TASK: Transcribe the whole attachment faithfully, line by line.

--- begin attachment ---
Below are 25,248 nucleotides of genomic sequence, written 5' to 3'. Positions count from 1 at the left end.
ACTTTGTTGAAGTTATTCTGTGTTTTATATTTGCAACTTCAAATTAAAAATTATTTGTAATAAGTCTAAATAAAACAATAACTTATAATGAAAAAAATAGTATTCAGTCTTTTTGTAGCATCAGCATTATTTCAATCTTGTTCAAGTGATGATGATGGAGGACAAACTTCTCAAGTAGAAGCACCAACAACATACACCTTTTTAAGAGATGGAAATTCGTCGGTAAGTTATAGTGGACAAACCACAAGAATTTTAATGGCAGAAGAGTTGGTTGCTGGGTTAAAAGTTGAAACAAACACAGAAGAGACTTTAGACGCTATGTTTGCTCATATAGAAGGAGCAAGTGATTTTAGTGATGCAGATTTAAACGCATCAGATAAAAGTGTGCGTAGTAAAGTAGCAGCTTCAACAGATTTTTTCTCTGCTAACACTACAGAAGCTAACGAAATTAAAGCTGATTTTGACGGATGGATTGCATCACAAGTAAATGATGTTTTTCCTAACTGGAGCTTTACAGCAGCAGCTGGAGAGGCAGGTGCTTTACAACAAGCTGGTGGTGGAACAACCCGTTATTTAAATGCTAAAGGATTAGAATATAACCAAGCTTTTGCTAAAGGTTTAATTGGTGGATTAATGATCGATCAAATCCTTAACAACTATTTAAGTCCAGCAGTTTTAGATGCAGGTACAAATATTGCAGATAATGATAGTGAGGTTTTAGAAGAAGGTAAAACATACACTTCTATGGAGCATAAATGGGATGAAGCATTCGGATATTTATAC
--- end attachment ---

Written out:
Below are 25,248 nucleotides of genomic sequence, written 5' to 3'. Positions count from 1 at the left end.
ACTTTGTTGAAGTTATTCTGTGTTTTATATTTGCAACTTCAAATTAAAAATTATTTGTAATAAGTCTAAATAAAACAATAACTTATAATGAAAAAAATAGTATTCAGTCTTTTTGTAGCATCAGCATTATTTCAATCTTGTTCAAGTGATGATGATGGAGGACAAACTTCTCAAGTAGAAGCACCAACAACATACACCTTTTTAAGAGATGGAAATTCGTCGGTAAGTTATAGTGGACAAACCACAAGAATTTTAATGGCAGAAGAGTTGGTTGCTGGGTTAAAAGTTGAAACAAACACAGAAGAGACTTTAGACGCTATGTTTGCTCATATAGAAGGAGCAAGTGATTTTAGTGATGCAGATTTAAACGCATCAGATAAAAGTGTGCGTAGTAAAGTAGCAGCTTCAACAGATTTTTTCTCTGCTAACACTACAGAAGCTAACGAAATTAAAGCTGATTTTGACGGATGGATTGCATCACAAGTAAATGATGTTTTTCCTAACTGGAGCTTTACAGCAGCAGCTGGAGAGGCAGGTGCTTTACAACAAGCTGGTGGTGGAACAACCCGTTATTTAAATGCTAAAGGATTAGAATATAACCAAGCTTTTGCTAAAGGTTTAATTGGTGGATTAATGATCGATCAAATCCTTAACAACTATTTAAGTCCAGCAGTTTTAGATGCAGGTACAAATATTGCAGATAATGATAGTGAGGTTTTAGAAGAAGGTAAAACATACACTTCTATGGAGCATAAATGGGATGAAGCATTCGGATATTTATAC